Saturday, 25 October 2014

Egan`s Rats

The criminal history of the United States is littered with hundreds, if not thousands of gangs that exerted control over cities, towns and even entire states.  Some are well known such as the Purple Gang & The Five Pointers.  Another gang that had extensive control over a city, was Egan's Rats.  Their powerbase was St Louis in Missouri, though that did not stop wreaking havoc throughout the state.  Their reign lasted for some 35 years, and saw gangland violence and murder that rivalled New York and Chicago.

    The beginnings of the gang go back to 1890 and the leadership of Tom Kinney and Tom Egan.  The members of the gang were mainly Irish American, but they did have Italian American and Jewish members.  The most notable was Max Greenberg.  They started out as political strong arm men for Democratic candidates.  They used intimidation to persuade people how to vote or not at all.  But this was not all.  They were pickpockets, burglars, they stole from the railroad companies.  They worked out of the Kerry Patch waterfront, whilst Kinney got involved in politics, going to the Missouri House of Delegates as representative of the Fourth Ward, then later, on to the State Senate.  By 1904, they were the powerfulest gang in St Louis.  They included murder in their resume`, by killing rival gangster Fred Mohrle in June 1909, whilst he was awaiting trial for the murder of Rat Sam Young.  Retribution came early the next year in February 1910 when John Barry was shot dead in a courtroom by Henry Diederichsen.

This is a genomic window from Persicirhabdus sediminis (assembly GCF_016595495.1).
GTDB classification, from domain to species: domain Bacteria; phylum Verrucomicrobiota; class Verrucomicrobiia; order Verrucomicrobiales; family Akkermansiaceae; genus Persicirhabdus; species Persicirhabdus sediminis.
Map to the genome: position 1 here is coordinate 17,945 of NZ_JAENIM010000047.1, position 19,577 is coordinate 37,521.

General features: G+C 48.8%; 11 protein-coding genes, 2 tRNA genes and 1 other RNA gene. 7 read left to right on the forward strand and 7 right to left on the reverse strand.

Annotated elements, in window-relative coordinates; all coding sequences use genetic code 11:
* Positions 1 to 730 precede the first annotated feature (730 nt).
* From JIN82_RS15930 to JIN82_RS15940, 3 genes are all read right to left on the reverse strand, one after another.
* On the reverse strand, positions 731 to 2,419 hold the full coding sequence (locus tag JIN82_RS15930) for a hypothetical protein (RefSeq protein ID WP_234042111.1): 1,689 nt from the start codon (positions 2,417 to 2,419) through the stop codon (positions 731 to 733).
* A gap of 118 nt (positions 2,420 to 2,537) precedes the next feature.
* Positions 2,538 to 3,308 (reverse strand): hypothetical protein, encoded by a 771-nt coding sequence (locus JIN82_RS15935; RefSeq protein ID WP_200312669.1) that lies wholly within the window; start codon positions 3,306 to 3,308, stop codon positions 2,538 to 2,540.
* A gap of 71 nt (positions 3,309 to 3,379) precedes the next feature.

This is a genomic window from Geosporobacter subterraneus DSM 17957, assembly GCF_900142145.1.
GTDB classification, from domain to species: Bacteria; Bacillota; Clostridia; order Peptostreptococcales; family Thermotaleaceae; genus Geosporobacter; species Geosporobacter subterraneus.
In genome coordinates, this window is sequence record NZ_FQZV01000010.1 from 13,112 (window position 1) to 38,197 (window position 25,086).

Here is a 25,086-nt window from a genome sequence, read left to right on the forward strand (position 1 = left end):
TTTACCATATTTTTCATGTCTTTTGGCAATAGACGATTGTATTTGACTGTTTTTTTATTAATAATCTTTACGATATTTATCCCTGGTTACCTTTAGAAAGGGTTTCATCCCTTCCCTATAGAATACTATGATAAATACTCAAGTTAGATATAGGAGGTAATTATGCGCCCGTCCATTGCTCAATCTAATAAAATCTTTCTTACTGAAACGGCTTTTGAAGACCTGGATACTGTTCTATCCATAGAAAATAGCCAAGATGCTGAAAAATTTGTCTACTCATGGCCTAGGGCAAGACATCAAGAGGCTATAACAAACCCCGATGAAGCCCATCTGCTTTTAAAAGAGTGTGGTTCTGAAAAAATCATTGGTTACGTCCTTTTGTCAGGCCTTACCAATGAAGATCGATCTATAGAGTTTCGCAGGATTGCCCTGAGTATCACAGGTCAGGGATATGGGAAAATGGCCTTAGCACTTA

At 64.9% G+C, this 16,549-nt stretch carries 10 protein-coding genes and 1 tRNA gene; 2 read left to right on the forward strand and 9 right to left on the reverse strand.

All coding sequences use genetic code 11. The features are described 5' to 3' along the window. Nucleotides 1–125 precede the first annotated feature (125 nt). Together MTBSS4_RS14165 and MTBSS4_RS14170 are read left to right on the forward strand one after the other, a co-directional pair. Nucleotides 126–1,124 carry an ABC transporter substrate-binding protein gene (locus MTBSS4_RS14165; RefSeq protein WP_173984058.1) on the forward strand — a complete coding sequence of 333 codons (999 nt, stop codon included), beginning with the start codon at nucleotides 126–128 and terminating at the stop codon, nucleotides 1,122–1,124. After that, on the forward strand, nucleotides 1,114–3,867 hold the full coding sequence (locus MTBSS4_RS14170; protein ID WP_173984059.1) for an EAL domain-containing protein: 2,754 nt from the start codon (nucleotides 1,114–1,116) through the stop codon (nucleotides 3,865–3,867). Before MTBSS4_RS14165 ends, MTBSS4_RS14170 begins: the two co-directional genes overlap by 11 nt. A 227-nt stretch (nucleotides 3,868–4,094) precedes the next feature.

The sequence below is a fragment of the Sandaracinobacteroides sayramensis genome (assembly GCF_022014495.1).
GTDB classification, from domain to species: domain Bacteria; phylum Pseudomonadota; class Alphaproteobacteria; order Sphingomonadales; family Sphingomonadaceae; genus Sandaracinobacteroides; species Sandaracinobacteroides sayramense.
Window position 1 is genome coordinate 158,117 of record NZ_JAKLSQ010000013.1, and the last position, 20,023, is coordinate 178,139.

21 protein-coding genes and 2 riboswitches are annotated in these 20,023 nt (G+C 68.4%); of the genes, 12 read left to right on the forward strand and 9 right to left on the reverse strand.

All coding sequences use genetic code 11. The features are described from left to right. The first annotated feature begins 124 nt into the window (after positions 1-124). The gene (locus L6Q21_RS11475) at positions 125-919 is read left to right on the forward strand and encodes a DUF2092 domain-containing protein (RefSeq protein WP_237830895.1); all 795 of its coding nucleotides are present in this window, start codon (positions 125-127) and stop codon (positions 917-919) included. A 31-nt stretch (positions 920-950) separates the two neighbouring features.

1916 saw an all out war with the Bottoms Gang.  What made the war worse, was that Harry Dunn, one of the Rats, had defected to the rival mob, over dissatisfaction over Tom Egan refusing to support Dunn`s brother whilst he was incarcerated.  There were numerous killings on both sides.  Dunn was murdered in September 1916 in the Typo Press club by Rats Walter Costello and Frank Newman.  1920 saw the end of Tom Egan, courtesy not of a bullet but Bright`s Disease.  His younger brother Willie took over, but could not control the younger members.  Egan wanted to concentrate on bootlegging but others wanted action, in the form of armed robberies, and they rampaged through the state, robbing banks and armoured vehicles.  But then came another major defection; Max Greenberg.  He joined up with the rival Hogan mob, and in October 1921, Willie Egan met his end outside his bar on Franklin Avenue, in a hail of bullets. There was no doubt which mob was responsible.

    Now Dink Colbeck took reins of the Rats and instigated a shooting spree throughout the city.  Even innocent bystanders were not immune.  But there was much pressure from the public on authorities to act, resulting in the Rats making peace with the Hogan mob.  Now there was no drive by shootings going off everywhere, Colbeck had his men committing robberies and murders throughout Missouri.  With all this mayhem, a chink in the armour was showing, in the shape of Rat Ray Renard.  He feared being killed so he decided to roll over and tell all to cops.  This resulted in nine of the gang, including Colbeck, jailed for a mail robbery at Staunton, Illinois.  It sparked the end of the gang.

    Some of those not taken down, moved about.  Fred Burke went to Chicago and was alleged to be part of the St Valentine`s Day Massacre hit team.  Leo Vincent Brothers was convicted and jailed for the June 1930 murder of Chicago Tribune reporter Jake Lingle.  Pete & Tom Licavoli went to Detroit and formed the River Gang, specialising in bootlegging in that city and in Toledo, Ohio.  When the nine Rats were released from jail, their position of power was long gone, so they ended up working for a mob boss named Frank Wortman.  Colbeck was shot dead in a street on February 17th 1943.